A “full spectrum” analysis considers all the “peaks” within a spectrum. However, another method is selective ion monitoring (SIM), which looks only at a few characteristic peaks associated with a candidate substance. A lab does this on the assumption that at a given retention time, a set of ions is characteristic of a certain subject. It is fast and efficient which makes the analysis less expensive for the lab, but this is a scientific hypothesis in itself. It should not be surprising that when the amount of information collected about the ions in a given gas chromatographic peak is reduced, the sensitivity of the analysis goes up. So, SIM analysis allows a smaller quantity of a compound to be detected and measured, but the degree of certainty about the identity of that compound is reduced.


Environmental Monitoring and Cleanup

GC-MS is becoming the tool of choice for tracking organic pollutants in the environment. Cost is always a major consideration in environmental work, and other less-expensive methods of organic analysis were once commonly used. But the cost of GC-MS equipment has fallen significantly, and reliability has increased at the same time. There are some compounds for which GC-MS is not sufficiently sensitive, such as pesticides and herbicides. But most organic analysis of environmental samples is now performed by GC-MS.

Criminal Foresics

GC-MS can analyze the particles from a human body in order to link a criminal to a crime. The analysis of fire debris using GC-MS is “well established” and there has even been established American Society for Testing Materials (ASTM) standard for fire debris analysis.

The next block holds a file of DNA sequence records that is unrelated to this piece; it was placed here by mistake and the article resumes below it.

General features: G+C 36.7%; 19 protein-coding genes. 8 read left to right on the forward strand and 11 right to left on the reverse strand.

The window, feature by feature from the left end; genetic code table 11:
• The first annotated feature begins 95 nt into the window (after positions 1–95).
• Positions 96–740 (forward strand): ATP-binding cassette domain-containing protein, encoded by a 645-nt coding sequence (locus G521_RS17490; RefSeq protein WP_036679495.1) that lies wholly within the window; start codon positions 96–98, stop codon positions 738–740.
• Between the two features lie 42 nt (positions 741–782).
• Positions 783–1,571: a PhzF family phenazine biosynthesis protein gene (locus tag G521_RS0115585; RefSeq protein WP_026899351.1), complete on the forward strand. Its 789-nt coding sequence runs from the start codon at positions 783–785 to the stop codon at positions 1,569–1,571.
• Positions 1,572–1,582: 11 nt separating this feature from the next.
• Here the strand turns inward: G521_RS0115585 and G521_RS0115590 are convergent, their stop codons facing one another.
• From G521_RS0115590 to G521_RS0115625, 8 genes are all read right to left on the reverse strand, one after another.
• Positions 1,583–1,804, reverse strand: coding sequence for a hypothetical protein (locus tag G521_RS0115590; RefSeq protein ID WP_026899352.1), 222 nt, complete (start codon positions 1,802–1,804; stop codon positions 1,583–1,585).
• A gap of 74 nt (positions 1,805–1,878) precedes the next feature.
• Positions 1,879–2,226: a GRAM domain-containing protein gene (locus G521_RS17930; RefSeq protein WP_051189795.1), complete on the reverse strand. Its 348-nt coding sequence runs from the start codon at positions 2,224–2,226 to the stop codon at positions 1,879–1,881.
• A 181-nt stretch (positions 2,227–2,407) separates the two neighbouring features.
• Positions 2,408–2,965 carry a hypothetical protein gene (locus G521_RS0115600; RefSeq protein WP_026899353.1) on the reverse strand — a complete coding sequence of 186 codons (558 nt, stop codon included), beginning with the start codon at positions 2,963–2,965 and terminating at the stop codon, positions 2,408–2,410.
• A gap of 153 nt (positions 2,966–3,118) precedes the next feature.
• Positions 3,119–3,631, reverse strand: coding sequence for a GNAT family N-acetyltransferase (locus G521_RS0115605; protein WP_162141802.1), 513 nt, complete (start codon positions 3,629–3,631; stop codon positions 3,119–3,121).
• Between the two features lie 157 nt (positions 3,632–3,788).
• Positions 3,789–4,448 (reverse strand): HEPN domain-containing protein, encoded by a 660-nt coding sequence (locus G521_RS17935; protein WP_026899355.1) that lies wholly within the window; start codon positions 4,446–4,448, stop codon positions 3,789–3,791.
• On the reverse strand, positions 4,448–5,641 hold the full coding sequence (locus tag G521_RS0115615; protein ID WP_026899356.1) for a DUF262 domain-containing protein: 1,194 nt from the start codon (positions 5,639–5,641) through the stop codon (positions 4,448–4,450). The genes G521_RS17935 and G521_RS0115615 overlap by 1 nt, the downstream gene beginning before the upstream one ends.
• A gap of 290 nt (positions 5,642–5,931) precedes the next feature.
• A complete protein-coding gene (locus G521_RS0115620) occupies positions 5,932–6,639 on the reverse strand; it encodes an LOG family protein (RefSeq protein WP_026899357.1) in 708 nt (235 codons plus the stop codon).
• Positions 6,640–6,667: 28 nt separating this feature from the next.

Law Enforcement

GC-MS is increasingly used for detection of illegal narcotics, and may eventually supplant drug-sniffing dogs.


A post-September 11th development, explosives-detection systems will soon be part of all US airports. The post-9/11 Transportation Security Agency is installing hardware to screen of 100% of passenger baggage at all of the US’s 429 airports by December 31, 2002. This will involve the deployment of 4,700-6,000 trace detection systems nation-wide, and will require $427 million in additional spending. While full-blown explosive detection systems cost roughly $1,000,000 each, explosives trace detection systems cost roughly $50,000. These bargain-priced systems run on a host of technologies, many of them based on GC-MS. There are only three manufacturers certified by the FAA to provide these systems, one of which is Thermo Detection (formerly Thermedics), which produces the EGIS, a GC-MS-based line of explosives detectors.

See also


  • Eiceman, G.A. (2000). Gas Chromatography. In R.A. Meyers (Ed.), Encyclopedia of Analytical Chemistry: Applications, Theory, and Instrumentation, pp. 10627. Chichester: Wiley. ISBN 0-471-97670-9
  • Giannelli, Paul C. and Imwinkelried, Edward J. (1999). Drug Identification: Gas Chromatography. In Scientific Evidence 2, pp. 362. Charlottesville: Lexis Law Publishing. ISBN 0327049855.